CURRENT MONTH (January 2019)

Data Privacy

Magistrate Rejects Warrant Compelling Fingerprint Swiping to Unlock Device

By Sara Beth A.R. Kohut, Young Conaway Stargatt & Taylor, LLP

A California magistrate recently held that the government cannot compel a person to unlock a digital device using a finger swipe or other biometric features without violating the Fifth Amendment to the U.S. Constitution. In In re Search of a Residence in Oakland, CA, No. 4-19-70053 (N.D. Cal. Jan. 10, 2019), Magistrate Judge Kandis A. Westmore denied a search warrant application that targeted two individuals believed to be involved in extortion using Facebook Messenger. The warrant sought authority to search various items, including mobile telephones, and to compel any person present to press a finger or use other biometric features to unlock digital devices and permit a search of their contents. The court held that the latter request was overbroad and violated the Fifth Amendment’s privilege against self-incrimination, noting that technology outpaces the law and digital devices provide access to a trove of records. Case law has established that one cannot be compelled to provide a passcode because it is a testimonial communication. Likewise, the court found that because biometric features are the functional equivalent of a passcode, a person cannot be compelled to provide biometric features to unlock a device.

GDPR Article 32 Obligations and the UK Information Commissioners Guidance on Encryption

By Valerie Surgenor, MacRoberts LLP

The UK Information Commissioners (UK ICO), which is the Data Protection supervisory authority in the UK, has recently updated its GDPR Guidance to give advice on compliance and use of encryption to protect personal data from unauthorised or unlawful processing.

The UK ICO highlights some important considerations. Whilst the UK ICO believes that encryption is a beneficial safeguard in the majority of cases, the UK ICO emphasises that it is not the only technical and organisational security measure, highlighting that whilst encryption covers the transmission of the data, there needs to be more consideration of control of it, following receipt. The ICO recommends, that in seeking to answer the question as to whether the use of encryption is “an appropriate and effective response” to the risk posed to the particular organisation, a first step in determining this is by carrying out a Data Protection Impact Assessment (DPIA).A DPIA is a process to help organisations identify and minimise the data protection risks of a project.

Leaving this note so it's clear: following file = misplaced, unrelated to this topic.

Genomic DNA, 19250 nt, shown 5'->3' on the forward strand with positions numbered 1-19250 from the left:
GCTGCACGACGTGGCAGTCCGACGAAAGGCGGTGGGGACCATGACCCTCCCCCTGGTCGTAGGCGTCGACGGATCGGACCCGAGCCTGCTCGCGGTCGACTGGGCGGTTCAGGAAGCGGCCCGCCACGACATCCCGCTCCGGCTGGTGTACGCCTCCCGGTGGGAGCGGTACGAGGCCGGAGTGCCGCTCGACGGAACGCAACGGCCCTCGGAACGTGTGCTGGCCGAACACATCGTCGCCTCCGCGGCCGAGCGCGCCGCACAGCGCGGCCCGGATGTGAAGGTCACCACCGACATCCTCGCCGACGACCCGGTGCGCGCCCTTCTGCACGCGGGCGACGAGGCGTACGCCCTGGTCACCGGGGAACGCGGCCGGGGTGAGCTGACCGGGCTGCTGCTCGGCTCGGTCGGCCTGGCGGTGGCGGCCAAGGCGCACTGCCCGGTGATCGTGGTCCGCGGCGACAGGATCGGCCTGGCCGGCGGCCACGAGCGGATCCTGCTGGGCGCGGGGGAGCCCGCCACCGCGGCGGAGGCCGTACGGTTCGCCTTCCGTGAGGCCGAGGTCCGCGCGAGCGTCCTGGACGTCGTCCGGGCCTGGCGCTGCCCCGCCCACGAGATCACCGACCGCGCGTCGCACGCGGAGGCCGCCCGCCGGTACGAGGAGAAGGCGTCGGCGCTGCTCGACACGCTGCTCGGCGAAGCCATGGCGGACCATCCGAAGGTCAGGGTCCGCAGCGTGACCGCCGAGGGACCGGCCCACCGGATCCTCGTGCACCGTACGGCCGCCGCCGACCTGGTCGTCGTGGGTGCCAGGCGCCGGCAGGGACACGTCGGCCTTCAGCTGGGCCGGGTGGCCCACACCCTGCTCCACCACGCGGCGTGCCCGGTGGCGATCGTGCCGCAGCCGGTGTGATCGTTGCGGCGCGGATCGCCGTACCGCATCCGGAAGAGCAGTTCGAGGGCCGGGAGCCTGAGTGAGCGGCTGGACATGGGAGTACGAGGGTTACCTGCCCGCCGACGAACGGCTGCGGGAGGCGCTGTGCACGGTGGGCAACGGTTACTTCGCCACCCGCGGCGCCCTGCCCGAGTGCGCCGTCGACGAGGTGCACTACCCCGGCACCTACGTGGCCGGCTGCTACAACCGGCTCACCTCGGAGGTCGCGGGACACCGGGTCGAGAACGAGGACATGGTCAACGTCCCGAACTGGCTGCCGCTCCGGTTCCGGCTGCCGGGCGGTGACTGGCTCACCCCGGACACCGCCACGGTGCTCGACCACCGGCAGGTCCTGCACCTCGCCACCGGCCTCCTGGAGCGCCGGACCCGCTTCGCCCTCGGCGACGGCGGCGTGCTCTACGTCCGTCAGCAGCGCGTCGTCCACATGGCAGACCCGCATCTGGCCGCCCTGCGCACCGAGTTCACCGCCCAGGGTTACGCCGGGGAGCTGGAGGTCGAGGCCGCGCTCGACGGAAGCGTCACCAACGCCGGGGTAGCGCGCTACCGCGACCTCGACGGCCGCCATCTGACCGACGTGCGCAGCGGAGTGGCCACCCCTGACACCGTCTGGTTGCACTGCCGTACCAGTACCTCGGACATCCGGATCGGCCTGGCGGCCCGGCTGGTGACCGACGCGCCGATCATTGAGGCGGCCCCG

By carrying out a DPIA, organisations can better identify what data they do and do not need to process for each particular project and its purpose. The UK ICO believes that this will provide a trail which documents the decisions and reasoning behind, “processing certain data, the reasons for processing and can ensure that you are only using the minimum personal data necessary for the purpose.” 

Illinois Supreme Court Upholds Biometric Privacy Information Act

By Alan S. Wernick, Esq., Wernick & Associates, Ltd., Contributing Editor, Internet Law and Cybersecurity

The Illinois Supreme Court recently ruled that a failure to follow the requirements of the Illinois Biometric Privacy Information Act (740 ILCS 14/1 et seq.) (“BIPA”) is sufficient to find liability without needing a separate finding of actual injury.  BIPA imposes numerous restrictions on how private entities collect, retain, disclose and destroy biometric identifiers, including retina or iris scans, fingerprints, voiceprints, scans of hand or face geometry, or biometric information.  In Rosenbach v Six Flags Entertainment Corporation, 2019 IL 123186 (January 25, 2019) the defendant collected fingerprint scans from people purchasing annual park passes.  The Illinois Supreme Court held “…an individual need not allege some actual injury or adverse effect, beyond violation of his or her rights under the [Biometric Privacy Information] Act, in order to qualify as an ‘aggrieved’ person and be entitled to seek liquidated damages and injunctive relief pursuant to the Act.”  The Supreme court reversed the Appellate court and remanded the case for further proceedings.